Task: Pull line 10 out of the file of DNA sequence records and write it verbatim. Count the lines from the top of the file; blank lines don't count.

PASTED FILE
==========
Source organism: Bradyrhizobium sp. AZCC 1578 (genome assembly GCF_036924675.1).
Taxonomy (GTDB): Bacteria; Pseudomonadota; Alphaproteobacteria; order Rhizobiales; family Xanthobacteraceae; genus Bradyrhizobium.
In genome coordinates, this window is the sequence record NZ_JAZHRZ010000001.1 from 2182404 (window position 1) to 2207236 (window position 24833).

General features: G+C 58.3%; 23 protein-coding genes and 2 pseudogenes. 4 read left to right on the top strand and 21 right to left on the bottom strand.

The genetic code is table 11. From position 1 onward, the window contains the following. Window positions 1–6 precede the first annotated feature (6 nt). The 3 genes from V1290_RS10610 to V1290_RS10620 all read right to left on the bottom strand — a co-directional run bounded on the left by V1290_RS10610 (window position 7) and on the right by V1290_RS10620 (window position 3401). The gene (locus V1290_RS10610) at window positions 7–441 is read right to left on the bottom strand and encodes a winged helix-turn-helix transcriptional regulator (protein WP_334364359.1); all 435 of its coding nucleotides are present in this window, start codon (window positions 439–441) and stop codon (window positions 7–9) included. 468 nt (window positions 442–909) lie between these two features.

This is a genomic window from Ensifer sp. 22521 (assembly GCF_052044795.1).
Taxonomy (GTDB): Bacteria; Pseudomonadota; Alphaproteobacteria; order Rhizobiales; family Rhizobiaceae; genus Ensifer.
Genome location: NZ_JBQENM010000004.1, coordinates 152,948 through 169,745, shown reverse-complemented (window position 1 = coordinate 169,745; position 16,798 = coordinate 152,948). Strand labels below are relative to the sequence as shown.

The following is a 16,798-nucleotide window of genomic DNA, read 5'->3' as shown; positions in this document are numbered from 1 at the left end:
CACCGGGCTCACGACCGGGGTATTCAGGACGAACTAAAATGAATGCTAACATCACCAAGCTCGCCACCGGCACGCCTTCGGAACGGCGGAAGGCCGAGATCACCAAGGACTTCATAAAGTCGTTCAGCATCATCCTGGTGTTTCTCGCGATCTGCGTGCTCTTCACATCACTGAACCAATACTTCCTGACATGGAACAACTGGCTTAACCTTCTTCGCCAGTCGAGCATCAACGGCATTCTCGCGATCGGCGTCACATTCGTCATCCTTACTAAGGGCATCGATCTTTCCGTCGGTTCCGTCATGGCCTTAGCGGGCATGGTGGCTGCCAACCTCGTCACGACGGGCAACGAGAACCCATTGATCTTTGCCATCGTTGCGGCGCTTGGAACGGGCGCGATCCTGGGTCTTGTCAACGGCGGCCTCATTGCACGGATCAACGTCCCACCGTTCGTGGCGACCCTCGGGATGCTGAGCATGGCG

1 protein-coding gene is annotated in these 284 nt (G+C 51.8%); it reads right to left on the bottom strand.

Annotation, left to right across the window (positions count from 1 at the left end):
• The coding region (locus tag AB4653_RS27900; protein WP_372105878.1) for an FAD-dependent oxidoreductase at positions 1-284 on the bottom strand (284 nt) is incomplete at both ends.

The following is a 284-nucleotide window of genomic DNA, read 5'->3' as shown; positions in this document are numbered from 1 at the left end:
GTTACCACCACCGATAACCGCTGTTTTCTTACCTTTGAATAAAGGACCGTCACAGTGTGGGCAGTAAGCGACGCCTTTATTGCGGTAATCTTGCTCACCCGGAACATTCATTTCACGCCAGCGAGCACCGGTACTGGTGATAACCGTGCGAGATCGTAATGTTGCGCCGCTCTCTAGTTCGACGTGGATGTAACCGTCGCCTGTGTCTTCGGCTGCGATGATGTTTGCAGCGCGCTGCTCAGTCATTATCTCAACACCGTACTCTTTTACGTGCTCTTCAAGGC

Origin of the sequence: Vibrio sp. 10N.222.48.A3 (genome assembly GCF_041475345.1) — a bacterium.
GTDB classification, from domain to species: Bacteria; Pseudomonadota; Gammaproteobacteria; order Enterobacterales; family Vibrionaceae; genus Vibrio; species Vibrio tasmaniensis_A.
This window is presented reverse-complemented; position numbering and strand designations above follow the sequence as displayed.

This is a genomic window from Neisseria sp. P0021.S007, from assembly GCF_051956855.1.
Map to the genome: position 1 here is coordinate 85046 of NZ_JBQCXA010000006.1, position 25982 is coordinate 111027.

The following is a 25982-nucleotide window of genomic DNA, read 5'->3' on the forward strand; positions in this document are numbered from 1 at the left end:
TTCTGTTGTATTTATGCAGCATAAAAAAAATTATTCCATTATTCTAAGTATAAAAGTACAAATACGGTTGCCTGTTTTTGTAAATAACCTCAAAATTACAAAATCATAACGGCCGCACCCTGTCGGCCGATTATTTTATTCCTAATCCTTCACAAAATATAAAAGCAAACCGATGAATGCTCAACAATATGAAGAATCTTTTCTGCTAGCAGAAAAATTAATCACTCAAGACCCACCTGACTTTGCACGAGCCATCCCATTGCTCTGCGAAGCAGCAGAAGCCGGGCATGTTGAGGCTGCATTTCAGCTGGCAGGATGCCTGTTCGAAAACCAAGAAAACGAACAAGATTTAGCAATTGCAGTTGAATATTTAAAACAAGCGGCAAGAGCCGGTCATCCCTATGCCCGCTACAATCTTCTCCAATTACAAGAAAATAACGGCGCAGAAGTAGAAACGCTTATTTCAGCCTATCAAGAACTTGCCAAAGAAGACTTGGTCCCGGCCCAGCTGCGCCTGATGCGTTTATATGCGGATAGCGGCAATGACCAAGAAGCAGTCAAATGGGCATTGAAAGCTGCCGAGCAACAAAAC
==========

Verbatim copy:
CACCGGGCTCACGACCGGGGTATTCAGGACGAACTAAAATGAATGCTAACATCACCAAGCTCGCCACCGGCACGCCTTCGGAACGGCGGAAGGCCGAGATCACCAAGGACTTCATAAAGTCGTTCAGCATCATCCTGGTGTTTCTCGCGATCTGCGTGCTCTTCACATCACTGAACCAATACTTCCTGACATGGAACAACTGGCTTAACCTTCTTCGCCAGTCGAGCATCAACGGCATTCTCGCGATCGGCGTCACATTCGTCATCCTTACTAAGGGCATCGATCTTTCCGTCGGTTCCGTCATGGCCTTAGCGGGCATGGTGGCTGCCAACCTCGTCACGACGGGCAACGAGAACCCATTGATCTTTGCCATCGTTGCGGCGCTTGGAACGGGCGCGATCCTGGGTCTTGTCAACGGCGGCCTCATTGCACGGATCAACGTCCCACCGTTCGTGGCGACCCTCGGGATGCTGAGCATGGCG